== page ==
What is SQL injection and how do I avoid it in Go?

This post is an extract from a larger post about inserting records into an SQL database with Go's database/sql package, but I am also publishing it on its own because I believe it is an important topic that deserves to be covered on it’s own. If you enjoyed this post, you might enjoy some of the others in my series “” where I cover installing PostgreSQL, using it on its own, and then we jump into using it with Go.

I am going to assume you have basic SQL knowledge

Going into this article, I am going to assume that you have some basic experience with SQL, so you probably know that something like the code snippet below might be used to insert a new user record into a users table, assigning each of the provided values (30, "jon@calhoun.io", "Jonathan", and "Calhoun") to their respective columns.

INSERT INTO users (age, email, first_name, last_name)
VALUES (30, 'jon@calhoun.io', 'Jonathan', 'Calhoun');

Similarly, you should know that you could use the following SQL to look up a user from the same table.

SELECT * FROM users WHERE email='jon@calhoun.io';

The rest of this article will focus on the SELECT, so you don’t technically have to know what the first does to get value from this post, but it will likely help.

What is SQL injection?

SQL injection happens when a developer like yourself has enough knowledge to create SQL queries like the ones shown above and thinks, “Why don’t I just create the SQL statement on my own using something like fmt.Sprintf()?“. At first this seems perfectly acceptable. The queries you are creating are relatively simple, so why bother learning about a whole new package when we know what we are doing? So you start coding and come up with some code like the code shown below.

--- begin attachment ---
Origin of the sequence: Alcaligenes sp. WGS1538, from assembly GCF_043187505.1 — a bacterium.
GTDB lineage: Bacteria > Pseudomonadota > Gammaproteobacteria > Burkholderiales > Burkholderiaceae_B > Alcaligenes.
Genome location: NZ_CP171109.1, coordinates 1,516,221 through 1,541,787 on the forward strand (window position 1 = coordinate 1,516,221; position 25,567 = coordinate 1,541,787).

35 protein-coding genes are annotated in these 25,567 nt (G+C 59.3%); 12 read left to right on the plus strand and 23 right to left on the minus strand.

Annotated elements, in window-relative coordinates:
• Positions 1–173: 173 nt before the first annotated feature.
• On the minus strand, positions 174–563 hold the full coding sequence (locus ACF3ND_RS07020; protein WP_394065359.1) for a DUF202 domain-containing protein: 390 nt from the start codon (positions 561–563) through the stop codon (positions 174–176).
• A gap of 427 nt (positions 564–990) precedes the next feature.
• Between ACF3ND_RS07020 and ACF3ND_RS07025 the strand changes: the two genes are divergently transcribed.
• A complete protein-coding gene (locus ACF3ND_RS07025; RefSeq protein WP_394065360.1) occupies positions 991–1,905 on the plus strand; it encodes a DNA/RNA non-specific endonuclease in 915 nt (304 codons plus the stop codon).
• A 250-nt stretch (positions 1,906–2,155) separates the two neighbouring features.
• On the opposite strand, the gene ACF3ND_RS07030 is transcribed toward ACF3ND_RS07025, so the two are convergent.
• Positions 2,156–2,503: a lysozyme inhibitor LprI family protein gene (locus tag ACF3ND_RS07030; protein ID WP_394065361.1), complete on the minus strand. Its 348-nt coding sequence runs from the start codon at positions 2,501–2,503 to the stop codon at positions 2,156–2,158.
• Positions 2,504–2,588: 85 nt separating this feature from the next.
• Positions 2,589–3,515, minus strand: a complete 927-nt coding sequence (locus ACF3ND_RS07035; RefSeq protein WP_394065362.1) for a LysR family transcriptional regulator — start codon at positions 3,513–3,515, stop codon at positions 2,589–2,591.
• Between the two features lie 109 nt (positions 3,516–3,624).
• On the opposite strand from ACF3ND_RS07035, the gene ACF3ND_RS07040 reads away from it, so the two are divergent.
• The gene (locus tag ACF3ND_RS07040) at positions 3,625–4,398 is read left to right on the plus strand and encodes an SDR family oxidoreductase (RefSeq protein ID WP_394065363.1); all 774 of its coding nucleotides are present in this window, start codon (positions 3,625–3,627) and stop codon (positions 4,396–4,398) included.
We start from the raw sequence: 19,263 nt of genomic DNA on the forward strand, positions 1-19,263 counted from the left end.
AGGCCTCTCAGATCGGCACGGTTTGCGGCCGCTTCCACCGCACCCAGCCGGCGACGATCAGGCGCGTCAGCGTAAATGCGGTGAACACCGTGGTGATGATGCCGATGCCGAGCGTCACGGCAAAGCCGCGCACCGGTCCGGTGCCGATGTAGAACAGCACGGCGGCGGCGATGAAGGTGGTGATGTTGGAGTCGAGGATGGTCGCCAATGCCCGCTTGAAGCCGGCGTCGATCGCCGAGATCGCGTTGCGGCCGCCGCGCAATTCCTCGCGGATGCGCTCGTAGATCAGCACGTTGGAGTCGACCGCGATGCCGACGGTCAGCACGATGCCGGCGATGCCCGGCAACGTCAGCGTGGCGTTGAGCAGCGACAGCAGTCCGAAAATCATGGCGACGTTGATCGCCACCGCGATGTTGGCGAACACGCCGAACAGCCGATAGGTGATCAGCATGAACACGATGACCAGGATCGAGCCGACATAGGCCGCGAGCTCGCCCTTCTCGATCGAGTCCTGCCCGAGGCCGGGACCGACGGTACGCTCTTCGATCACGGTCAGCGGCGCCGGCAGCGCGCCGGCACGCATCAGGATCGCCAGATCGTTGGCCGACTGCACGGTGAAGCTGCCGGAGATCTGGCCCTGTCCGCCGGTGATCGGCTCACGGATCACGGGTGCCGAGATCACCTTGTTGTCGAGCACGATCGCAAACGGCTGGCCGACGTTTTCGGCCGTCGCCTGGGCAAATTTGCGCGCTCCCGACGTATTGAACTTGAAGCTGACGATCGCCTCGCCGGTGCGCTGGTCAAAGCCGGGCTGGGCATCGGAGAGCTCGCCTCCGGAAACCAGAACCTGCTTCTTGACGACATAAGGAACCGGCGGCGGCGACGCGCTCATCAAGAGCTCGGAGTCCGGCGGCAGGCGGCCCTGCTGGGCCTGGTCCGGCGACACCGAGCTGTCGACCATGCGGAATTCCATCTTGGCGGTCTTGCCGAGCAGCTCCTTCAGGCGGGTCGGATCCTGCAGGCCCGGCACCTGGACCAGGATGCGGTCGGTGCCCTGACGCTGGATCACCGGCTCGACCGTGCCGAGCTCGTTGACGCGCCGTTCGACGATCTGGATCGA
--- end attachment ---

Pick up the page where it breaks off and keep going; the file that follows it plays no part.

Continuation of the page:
func buildSql(email string) string {
  return fmt.Sprintf("SELECT * FROM users WHERE email='%s';", email)
}

While this might seem okay at first, it actually has a few potential issues and they are big ones.

The problem with this approach is that there are countless edge cases that you are unlikely to account for, and at some point or another one of them is going to bite you.

This problem isn’t limited to just SQL. When you create strings using packages like fmt you are working with a package that is completely unaware of your intentions or the context that you are modifying strings under. When we are printing out log statements and doing relatively simple things this is usually fine, but it can become problematic fairly quickly when we are working with more complicated technologies like SQL or HTML.

This is much easier to explain with an example, so let’s imagine that you wanted to recreate the SQL statement above using the fmt package and you came up with some code like the following:

func insertQuery(email string) string {
  return fmt.Sprintf("SELECT * FROM users WHERE email='%s';", email)
}

While this might appear to work with an email address like jon@calhoun.io, what happens if a user attempts to sign in using an email address like '; DROP TABLE users;'? Go ahead and try it - https://play.golang.org/p/v9qXpK4IrQ

You should see an SQL statement that looks like the following.

SELECT * FROM users WHERE email=''; DROP TABLE users;'';